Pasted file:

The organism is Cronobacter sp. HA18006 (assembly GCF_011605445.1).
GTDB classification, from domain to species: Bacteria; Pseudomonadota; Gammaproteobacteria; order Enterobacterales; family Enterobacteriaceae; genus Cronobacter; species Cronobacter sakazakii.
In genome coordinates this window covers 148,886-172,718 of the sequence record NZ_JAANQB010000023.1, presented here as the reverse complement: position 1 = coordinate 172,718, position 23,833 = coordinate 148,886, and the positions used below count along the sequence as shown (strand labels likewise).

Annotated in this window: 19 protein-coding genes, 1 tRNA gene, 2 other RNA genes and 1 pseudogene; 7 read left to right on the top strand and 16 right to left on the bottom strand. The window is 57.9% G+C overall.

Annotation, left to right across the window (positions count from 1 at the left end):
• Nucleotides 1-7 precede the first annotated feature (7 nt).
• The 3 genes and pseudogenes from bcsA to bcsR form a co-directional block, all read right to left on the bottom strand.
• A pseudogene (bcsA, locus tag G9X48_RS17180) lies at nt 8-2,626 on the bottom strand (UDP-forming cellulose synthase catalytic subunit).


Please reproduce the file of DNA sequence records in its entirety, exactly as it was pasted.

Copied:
The organism is Cronobacter sp. HA18006 (assembly GCF_011605445.1).
GTDB classification, from domain to species: Bacteria; Pseudomonadota; Gammaproteobacteria; order Enterobacterales; family Enterobacteriaceae; genus Cronobacter; species Cronobacter sakazakii.
In genome coordinates this window covers 148,886-172,718 of the sequence record NZ_JAANQB010000023.1, presented here as the reverse complement: position 1 = coordinate 172,718, position 23,833 = coordinate 148,886, and the positions used below count along the sequence as shown (strand labels likewise).

Annotated in this window: 19 protein-coding genes, 1 tRNA gene, 2 other RNA genes and 1 pseudogene; 7 read left to right on the top strand and 16 right to left on the bottom strand. The window is 57.9% G+C overall.

Annotation, left to right across the window (positions count from 1 at the left end):
• Nucleotides 1-7 precede the first annotated feature (7 nt).
• The 3 genes and pseudogenes from bcsA to bcsR form a co-directional block, all read right to left on the bottom strand.
• A pseudogene (bcsA, locus tag G9X48_RS17180) lies at nt 8-2,626 on the bottom strand (UDP-forming cellulose synthase catalytic subunit).